Hobbling Juan Martin del Potro and Polish trailblazer Jerzy Janowicz hope to derail the Wimbledon title dreams of Novak Djokovic and Andy Murray, the world's two best players, in Friday's semifinals.
Del Potro, the 2009 US Open champion, just about survived his quarterfinal against David Ferrer when he strained his already heavily-bandaged left knee in a sickening Centre Court tumble.
The giant Argentine now tackles world number one and Australian Open champion Djokovic.
Janowicz, the first Polish man in the last-four of a major, takes on US Open and Olympic champion Murray who is bidding to be the first British man in 77 years to win Wimbledon.
Djokovic has an 8-3 winning record over Del Potro but the Argentine won their only other previous meeting on grass in the 2012 Olympics bronze medal play-off which took place at Wimbledon.
Del Potro also won the pair's last meeting in March, on hard court in the Indian Wells semifinals.
But Djokovic, having escaped the shock exits suffered by the likes of Roger Federer and Rafael Nadal at this year's Wimbledon, believes that he can still play better.
"It's the mindset I always try to have, because that's something that keeps me going every single day on the practice courts, day in, day out, trying to give my best and trying to always inspire myself to play better tennis," he said.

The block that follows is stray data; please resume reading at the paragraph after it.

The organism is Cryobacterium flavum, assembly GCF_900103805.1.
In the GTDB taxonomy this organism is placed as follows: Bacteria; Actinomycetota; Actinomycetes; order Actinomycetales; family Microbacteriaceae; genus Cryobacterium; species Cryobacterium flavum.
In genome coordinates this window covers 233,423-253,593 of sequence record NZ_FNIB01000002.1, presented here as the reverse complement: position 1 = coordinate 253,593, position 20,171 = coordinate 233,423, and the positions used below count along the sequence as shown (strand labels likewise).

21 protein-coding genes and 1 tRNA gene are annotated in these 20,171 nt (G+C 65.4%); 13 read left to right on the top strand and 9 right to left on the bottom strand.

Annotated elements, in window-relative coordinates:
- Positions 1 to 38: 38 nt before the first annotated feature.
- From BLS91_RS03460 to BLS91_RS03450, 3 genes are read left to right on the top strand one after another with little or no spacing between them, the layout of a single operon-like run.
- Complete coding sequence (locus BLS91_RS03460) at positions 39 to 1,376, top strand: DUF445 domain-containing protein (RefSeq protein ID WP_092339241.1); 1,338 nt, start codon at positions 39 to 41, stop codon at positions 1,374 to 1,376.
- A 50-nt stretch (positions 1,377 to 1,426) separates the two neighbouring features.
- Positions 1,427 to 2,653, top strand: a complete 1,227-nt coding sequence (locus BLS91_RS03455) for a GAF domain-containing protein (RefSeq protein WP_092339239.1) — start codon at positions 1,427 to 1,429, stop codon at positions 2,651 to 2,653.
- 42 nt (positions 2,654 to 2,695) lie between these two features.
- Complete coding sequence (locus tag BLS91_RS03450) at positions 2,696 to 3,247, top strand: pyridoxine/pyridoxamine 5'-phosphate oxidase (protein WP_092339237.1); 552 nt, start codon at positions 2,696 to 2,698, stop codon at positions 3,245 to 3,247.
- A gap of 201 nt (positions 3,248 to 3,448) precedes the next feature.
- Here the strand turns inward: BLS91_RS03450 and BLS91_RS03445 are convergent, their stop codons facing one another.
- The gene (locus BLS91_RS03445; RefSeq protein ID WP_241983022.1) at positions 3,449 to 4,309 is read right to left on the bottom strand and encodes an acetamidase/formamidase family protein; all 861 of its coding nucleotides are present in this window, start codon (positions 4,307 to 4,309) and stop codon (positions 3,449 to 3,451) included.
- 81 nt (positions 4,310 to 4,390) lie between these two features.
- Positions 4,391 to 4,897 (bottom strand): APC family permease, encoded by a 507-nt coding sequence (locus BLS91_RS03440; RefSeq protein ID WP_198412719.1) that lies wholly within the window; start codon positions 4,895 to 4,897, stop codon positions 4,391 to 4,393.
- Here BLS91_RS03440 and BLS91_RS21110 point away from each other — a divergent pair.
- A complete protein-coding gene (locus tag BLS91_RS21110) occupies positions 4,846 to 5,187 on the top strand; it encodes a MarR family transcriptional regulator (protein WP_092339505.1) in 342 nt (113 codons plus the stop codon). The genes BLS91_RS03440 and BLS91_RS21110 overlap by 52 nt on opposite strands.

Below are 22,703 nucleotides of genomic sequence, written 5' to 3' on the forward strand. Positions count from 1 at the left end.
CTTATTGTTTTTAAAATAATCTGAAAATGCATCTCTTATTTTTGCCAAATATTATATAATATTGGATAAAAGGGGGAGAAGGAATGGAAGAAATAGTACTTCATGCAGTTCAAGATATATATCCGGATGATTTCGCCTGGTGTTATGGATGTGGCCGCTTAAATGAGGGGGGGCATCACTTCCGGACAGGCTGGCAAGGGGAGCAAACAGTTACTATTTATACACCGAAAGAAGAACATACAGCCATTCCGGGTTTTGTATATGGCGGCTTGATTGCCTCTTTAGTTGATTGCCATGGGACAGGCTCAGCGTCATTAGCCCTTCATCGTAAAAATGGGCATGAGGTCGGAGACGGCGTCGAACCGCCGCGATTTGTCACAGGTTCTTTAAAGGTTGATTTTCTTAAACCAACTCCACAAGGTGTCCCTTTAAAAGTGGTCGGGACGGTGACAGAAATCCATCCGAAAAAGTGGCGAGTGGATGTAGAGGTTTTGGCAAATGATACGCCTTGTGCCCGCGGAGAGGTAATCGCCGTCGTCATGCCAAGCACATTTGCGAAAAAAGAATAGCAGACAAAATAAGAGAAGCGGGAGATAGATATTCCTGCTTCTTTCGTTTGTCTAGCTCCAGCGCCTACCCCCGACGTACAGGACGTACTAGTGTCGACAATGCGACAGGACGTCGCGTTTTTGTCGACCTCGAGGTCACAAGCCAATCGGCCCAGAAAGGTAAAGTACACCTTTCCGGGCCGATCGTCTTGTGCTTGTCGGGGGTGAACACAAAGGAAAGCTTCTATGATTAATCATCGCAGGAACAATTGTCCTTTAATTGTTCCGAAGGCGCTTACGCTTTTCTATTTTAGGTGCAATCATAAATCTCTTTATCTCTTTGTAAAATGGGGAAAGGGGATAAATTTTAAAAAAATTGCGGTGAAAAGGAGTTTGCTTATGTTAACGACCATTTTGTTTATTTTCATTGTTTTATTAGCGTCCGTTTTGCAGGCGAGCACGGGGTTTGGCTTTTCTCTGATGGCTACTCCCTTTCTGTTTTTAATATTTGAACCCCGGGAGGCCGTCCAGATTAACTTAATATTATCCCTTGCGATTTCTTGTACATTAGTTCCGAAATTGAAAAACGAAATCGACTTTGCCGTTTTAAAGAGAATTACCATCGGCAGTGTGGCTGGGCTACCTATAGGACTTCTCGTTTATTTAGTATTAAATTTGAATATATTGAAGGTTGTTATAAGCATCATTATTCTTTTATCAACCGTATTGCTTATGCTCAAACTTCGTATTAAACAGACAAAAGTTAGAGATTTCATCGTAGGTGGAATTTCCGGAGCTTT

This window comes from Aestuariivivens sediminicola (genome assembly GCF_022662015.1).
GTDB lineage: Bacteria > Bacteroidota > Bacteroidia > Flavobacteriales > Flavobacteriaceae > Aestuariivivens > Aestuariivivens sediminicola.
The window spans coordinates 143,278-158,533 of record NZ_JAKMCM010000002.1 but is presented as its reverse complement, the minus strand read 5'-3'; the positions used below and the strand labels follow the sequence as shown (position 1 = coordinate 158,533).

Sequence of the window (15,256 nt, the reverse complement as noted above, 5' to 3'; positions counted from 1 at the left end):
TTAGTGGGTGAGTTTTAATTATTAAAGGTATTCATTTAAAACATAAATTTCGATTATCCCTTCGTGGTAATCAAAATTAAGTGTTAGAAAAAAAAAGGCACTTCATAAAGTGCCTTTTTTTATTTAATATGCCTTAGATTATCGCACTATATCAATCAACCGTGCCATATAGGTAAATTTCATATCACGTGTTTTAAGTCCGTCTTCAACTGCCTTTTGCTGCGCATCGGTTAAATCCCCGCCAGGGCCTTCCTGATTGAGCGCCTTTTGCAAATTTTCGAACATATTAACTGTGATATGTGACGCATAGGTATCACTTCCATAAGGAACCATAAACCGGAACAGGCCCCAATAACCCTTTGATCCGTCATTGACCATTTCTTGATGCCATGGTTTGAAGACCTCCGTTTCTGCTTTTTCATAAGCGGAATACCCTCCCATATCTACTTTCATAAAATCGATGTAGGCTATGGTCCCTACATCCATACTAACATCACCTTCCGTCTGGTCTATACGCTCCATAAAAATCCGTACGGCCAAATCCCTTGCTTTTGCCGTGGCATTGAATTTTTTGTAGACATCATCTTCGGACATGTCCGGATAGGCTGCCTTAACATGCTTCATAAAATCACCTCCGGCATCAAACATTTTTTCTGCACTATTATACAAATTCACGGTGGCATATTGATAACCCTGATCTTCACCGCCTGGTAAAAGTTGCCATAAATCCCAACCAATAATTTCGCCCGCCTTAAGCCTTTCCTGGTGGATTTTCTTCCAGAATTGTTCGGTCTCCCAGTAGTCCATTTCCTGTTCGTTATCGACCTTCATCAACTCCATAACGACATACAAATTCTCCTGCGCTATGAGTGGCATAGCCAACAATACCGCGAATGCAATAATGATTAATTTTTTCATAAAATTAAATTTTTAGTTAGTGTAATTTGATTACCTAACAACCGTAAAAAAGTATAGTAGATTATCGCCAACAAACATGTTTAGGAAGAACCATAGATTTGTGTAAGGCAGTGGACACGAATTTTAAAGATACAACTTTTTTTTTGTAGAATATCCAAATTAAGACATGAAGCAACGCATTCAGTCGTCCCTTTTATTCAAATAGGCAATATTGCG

"I know I have a quite complete game, but I still feel there is room for improvement."
The Serb, the 2011 Wimbledon champion, will be playing in his 13th successive Grand Slam semifinal, 10 behind the record held by Federer.
At Wimbledon this year, he is chasing a seventh major.
Top seed Djokovic won't be lulled into a false sense of security by the injury-cursed Del Potro's latest problems.
The 24-year-old eighth seed is used to tackling physical problems.
In 2010, he played just three tournaments and saw his ranking slip to 257 in the world after undergoing wrist surgery.
"He struggled with injuries in last few years, but every time he comes back he comes back very strong because he just has this talent and qualities as a player," said Djokovic.
Del Potro's 2009 US Open win was the only time in the last 33 Grand Slams that the champion wasn't called either Federer, Nadal, Djokovic or Murray.
Like Djokovic, Del Potro has reached the last-four -- his first semifinal at Wimbledon -- without dropping a set.
"I will need to be 110 percent against Novak. He's the number one. He's a former champion. It's going to be a more difficult match for me," Del Potro said.
Second-seeded Murray, the runner-up to Federer in 2012, will be playing in his fifth consecutive Wimbledon semifinal, but he had to come from two sets to love down to beat Fernando Verdasco in the quarterfinals.
It will be his 13th major semifinal, equalling the national record set by Fred Perry, the last British man to win the title in 1936.
"It will be a very tough match. Janowicz has a big serve. He's a big guy with a lot of power," Murray said of his Polish opponent who has fired a tournament-leading 94 aces at Wimbledon this year.
They have a 1-1 record but Murray lost their last meeting at the Paris Masters in 2012 when Janowicz came through qualifying to reach the final.
"He also has pretty good touch. He likes to hit drop-shots. He doesn't just whack every single shot as hard as he can," the Scot said.
Janowicz, the 24th seed, is this year's rags-to-riches Wimbledon story.
When he once played the US Open, New Yorkers coughed up to buy him tennis shoes while, two years ago, when he was ranked at a lowly 221 in the world, he didn't have the cash to buy a ticket to the Australian Open.
"I have had some troubles during my career. You practice and work for these kind of moments," said Janowicz, who broke down in floods of tears on Wednesday when he defeated compatriot Lukasz Kubot.